Mystery still surrounds ‘Yellow Rose of Texas’

Posted in Articles, History, Media Archive, Texas, United States, Women on 2016-04-11 17:19Z by Steven

Mystery still surrounds ‘Yellow Rose of Texas’

The Houston Chronicle
Houston, Texas
2016-04-01

Joe Holley, Native Texan


A statue of “Emily Morgan” by Veryl Goodnight stands amidst a garden of yellow roses in an office complex across the street from Memorial City Mall in Houston.
Photo: Joe Holley, Joe Holley/Houston Chronicle

So, what was happening in that red-and-white striped tent at about 4:30 on the afternoon of April 21, 1836? Santa Anna’s field tent at San Jacinto, that is.

Was the exhausted Mexican general in a deep daytime slumber, even as Gen. Sam Houston and his Texian army were massing for an attack just three-quarters of a mile away? That’s what Santa Anna said he was doing in a long report he presented to the Mexican government about that fateful spring day. (Actually, he said he was sleeping under a shade tree.)

Or, as Texas myth and the movies have it, was he entwined in the arms of a beautiful, young “mulatto” woman named Emily Morgan, the fabled “Yellow Rose of Texas,” and thus oblivious to the looming danger?

Of course, the latter is the spicy tale most of us would like to believe, although the intricate swirl of legend, lore and shrouded history makes it very difficult to tease out the truth. As Dallas attorney Jeff Dunn reminded me earlier this week, the Emily tale isn’t totally implausible, but with the evidence that’s been uncovered to date, there’s no way to prove it one way or the other. (Neither party took a selfie.)

Dunn, an amateur historian long interested in the Battle of San Jacinto, has researched the Emily story for 25 years. He’s as interested in how the story evolved and how it got entangled more than a century later with a popular minstrel song as he is in establishing the truth of the matter. He’ll be exploring both those issues at the annual San Jacinto Symposium next weekend here in Houston. The symposium topic is “African-Americans in Texas History from Spanish-Colonial Times to Annexation.”…

Read the entire article here.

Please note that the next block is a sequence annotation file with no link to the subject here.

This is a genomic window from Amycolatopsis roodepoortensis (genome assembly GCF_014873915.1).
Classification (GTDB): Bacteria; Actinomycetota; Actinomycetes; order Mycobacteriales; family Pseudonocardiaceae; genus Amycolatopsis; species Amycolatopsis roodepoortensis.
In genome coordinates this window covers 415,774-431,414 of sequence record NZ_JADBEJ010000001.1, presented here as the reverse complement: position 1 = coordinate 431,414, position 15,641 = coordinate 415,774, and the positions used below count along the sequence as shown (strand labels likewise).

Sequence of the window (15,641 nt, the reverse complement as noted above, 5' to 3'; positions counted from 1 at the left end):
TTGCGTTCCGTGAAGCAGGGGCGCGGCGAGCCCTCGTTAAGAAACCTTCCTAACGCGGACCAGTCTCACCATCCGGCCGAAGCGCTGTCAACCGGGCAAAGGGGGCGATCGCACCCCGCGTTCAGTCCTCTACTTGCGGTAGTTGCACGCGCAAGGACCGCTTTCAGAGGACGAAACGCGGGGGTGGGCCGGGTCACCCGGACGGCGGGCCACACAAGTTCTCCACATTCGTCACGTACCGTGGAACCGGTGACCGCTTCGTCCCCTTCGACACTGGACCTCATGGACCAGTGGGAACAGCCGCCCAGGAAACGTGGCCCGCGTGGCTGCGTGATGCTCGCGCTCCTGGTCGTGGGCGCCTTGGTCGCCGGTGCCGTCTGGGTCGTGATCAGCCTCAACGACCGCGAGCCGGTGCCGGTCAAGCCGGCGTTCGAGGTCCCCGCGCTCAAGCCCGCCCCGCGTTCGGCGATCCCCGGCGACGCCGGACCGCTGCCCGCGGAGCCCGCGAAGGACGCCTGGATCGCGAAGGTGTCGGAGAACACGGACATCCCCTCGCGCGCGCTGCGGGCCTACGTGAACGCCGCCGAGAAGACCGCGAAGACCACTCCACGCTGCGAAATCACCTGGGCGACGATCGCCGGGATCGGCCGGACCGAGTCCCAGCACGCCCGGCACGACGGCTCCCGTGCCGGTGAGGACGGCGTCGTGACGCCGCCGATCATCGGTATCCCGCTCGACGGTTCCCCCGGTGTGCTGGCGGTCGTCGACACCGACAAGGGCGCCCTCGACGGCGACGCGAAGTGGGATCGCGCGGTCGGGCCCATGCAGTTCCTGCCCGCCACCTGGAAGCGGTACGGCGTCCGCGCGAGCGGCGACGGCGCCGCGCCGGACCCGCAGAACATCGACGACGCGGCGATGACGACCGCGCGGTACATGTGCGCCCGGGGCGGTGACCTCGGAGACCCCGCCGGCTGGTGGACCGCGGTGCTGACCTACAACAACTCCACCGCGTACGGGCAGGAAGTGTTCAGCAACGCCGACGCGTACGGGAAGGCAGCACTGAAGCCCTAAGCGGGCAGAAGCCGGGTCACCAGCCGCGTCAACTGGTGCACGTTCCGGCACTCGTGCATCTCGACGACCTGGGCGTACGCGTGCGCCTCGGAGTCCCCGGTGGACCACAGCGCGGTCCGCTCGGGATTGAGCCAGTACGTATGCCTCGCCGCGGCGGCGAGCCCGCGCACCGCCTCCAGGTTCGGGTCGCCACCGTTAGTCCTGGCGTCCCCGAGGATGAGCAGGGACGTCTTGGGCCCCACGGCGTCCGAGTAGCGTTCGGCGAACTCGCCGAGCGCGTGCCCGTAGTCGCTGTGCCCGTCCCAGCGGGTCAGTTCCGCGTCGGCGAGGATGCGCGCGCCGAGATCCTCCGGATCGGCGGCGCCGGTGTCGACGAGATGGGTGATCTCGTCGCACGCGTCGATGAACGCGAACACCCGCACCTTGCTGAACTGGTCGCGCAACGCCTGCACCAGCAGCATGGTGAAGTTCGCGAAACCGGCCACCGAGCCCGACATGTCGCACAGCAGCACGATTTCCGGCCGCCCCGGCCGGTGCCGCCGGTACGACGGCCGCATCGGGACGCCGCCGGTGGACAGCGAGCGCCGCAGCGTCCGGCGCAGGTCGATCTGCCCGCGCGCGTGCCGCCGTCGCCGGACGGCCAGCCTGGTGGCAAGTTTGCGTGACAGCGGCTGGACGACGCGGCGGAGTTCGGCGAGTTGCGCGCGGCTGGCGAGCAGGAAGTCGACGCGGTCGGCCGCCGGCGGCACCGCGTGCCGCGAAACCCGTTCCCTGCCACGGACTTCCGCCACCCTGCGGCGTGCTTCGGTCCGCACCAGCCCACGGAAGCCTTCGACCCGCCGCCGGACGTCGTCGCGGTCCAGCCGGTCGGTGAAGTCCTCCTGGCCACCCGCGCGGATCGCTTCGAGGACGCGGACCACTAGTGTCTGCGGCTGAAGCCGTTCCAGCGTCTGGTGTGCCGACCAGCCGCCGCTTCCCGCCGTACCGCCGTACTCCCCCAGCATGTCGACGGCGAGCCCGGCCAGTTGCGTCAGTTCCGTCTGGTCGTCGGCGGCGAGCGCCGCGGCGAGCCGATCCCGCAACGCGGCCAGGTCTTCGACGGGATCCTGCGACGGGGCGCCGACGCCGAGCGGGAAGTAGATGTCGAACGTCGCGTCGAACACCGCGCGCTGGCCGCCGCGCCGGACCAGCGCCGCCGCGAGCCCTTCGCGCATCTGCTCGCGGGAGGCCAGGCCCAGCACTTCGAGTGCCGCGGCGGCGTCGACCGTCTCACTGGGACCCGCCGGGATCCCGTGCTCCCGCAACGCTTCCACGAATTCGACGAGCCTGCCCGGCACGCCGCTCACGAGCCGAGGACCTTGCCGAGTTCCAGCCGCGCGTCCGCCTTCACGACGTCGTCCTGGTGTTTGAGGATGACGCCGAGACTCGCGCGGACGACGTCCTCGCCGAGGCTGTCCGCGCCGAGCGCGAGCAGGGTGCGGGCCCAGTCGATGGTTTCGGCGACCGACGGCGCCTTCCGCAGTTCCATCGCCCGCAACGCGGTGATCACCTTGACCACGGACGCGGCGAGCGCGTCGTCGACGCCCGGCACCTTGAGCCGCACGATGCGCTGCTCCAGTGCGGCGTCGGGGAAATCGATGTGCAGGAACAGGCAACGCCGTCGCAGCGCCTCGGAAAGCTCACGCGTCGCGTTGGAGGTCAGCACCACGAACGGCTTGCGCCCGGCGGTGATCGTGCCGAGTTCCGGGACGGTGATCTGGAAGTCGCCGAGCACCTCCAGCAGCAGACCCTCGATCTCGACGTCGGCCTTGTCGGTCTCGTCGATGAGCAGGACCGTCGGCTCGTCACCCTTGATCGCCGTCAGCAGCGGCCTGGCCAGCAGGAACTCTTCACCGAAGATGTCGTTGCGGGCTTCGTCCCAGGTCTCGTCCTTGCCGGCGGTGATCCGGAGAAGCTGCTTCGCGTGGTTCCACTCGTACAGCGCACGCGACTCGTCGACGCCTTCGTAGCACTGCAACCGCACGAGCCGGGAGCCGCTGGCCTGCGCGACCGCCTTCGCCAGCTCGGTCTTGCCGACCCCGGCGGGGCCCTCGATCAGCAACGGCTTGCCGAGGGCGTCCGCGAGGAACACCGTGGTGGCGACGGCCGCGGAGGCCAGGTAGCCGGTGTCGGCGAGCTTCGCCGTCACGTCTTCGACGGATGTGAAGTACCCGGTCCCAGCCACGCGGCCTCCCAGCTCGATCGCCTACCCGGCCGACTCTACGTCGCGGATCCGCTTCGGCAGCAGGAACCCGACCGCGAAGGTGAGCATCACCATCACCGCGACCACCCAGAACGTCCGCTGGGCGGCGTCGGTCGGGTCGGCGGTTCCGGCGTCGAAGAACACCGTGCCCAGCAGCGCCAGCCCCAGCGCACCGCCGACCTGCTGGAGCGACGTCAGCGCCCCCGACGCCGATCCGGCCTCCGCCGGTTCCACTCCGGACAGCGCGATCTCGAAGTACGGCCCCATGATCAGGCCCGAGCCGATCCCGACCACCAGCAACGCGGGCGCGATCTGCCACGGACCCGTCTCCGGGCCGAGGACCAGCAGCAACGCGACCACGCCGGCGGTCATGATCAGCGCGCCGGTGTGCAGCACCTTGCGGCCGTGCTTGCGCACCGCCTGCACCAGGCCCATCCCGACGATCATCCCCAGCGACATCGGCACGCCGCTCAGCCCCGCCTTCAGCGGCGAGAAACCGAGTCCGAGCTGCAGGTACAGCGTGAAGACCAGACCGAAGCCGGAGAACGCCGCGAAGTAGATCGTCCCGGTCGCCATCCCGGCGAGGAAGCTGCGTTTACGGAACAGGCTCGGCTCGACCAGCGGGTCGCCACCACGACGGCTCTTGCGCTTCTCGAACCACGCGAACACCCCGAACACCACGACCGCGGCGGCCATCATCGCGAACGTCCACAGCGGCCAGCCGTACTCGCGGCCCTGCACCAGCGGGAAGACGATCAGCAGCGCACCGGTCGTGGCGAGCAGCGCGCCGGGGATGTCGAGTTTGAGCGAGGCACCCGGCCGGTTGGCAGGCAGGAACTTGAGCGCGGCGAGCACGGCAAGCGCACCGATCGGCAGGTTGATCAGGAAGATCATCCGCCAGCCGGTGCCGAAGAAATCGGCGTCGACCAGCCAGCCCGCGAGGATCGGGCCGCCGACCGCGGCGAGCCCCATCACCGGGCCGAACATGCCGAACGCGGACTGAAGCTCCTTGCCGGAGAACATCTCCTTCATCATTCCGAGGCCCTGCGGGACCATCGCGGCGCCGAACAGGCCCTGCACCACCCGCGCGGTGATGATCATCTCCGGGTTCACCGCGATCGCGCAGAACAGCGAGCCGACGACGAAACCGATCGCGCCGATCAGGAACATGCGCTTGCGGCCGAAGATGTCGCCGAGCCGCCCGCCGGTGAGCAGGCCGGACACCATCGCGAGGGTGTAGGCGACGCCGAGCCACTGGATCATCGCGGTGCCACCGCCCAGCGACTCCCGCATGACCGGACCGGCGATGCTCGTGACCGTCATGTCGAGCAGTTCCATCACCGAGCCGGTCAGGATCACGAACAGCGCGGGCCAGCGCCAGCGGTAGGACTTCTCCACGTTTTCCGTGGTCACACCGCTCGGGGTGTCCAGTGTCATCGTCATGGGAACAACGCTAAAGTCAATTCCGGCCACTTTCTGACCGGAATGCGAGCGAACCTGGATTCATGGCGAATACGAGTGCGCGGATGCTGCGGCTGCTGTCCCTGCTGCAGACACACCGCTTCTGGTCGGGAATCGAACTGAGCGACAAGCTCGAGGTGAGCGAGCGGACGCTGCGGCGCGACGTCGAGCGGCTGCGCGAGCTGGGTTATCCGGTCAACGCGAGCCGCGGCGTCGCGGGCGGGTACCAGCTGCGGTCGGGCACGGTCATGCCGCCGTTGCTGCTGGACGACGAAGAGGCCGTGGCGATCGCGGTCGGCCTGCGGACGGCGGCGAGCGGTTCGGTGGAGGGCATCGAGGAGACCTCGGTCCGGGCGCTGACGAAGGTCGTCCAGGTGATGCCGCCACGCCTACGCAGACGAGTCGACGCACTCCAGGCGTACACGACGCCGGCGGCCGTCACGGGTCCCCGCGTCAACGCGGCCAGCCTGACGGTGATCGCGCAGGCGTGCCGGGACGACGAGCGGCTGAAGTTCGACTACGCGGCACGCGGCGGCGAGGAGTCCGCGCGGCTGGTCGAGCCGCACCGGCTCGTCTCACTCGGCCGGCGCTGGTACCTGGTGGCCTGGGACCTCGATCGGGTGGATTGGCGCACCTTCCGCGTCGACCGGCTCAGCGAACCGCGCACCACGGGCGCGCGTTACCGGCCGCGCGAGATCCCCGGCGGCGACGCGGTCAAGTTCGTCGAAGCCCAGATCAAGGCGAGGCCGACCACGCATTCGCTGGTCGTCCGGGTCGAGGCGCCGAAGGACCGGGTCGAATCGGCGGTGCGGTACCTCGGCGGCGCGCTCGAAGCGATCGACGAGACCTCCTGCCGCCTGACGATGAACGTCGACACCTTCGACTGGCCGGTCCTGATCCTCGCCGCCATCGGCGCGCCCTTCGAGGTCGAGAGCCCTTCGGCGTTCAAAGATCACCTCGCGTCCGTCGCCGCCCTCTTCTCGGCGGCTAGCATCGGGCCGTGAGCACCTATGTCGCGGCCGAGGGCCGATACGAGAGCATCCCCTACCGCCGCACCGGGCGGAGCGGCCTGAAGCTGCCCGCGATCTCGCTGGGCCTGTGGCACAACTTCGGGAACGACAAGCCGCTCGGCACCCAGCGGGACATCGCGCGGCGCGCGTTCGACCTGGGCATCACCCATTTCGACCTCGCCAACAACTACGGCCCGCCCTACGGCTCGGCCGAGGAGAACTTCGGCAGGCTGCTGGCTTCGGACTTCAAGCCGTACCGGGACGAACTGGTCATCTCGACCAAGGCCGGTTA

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Fr. Virgilio Elizondo Takes His Own Life

Posted in Articles, Biography, Law, Media Archive, Religion, Texas, United States on 2016-03-16 15:25Z by Steven

Fr. Virgilio Elizondo Takes His Own Life

The Rivard Report: Urban. Independent. All About San Antonio.
San Antonio, Texas
2016-03-14

Robert Rivard, Director

Fr. Virgilio Elizondo, one of San Antonio’s most accomplished and beloved Catholic priests whose work brought him recognition in Latin America and Europe and an esteemed faculty position at the University of Notre Dame, died of a self-inflicted gunshot at his home Monday afternoon, according to sources in the Catholic community.

The Bexar County Medical Examiner ruled Elizondo’s death a suicide on Tuesday.

Friends spoke of being devastated and in disbelief as the news made its way through Elizondo’s large circle in the city. Elizondo, 80, a Westside native and the son of Mexican immigrants, became a beacon for Catholics and non-Catholics inspired by his deep appreciation of mestizo history, culture and spirituality. His own roots gave him a grounded understanding as a theologian of what the poor and oppressed throughout Latin America were experiencing under the rule and repression of military dictatorships in the 1960s, 70s and 80s. For Elizondo, liberation theology that swept the continent in those decades was one and the same with his mestizo-rooted theology…

…He served as rector of San Fernando Cathedral in the late 1980s and early 1990s and was credited with resurrecting the parish community there. His understanding of the power of media led him to do extensive work with the archdiocese’s television station, and his Spanish-language Mass at San Fernando was broadcast each Sunday to more than one million people throughout Latin America. He was a co-founder with then-Archbishop Patrick Flores of the Mexican American Cultural Center in San Antonio and a strong advocate for the city and region’s working poor. He was fond of telling stories about his own happy childhood and close-knit family, poor in material goods, rich in spirit and faith.

Elizondo was named secondarily in a May 2015 lawsuit filed by a John Doe in Bexar County that accused Jesus Armando Dominguez, then a student at Assumption Seminary here, of sexually molesting him from 1980-83 while the boy lived at a local orphanage and was mentored by Dominguez. In the lawsuit, the John Doe claims he approached Elizondo to report the molestation, only to be kissed and fondled by him while the two were in a vehicle together. Elizondo vigorously denied the charges in a public statement and in conversations with friends, and said he was prepared to fight the allegation legally…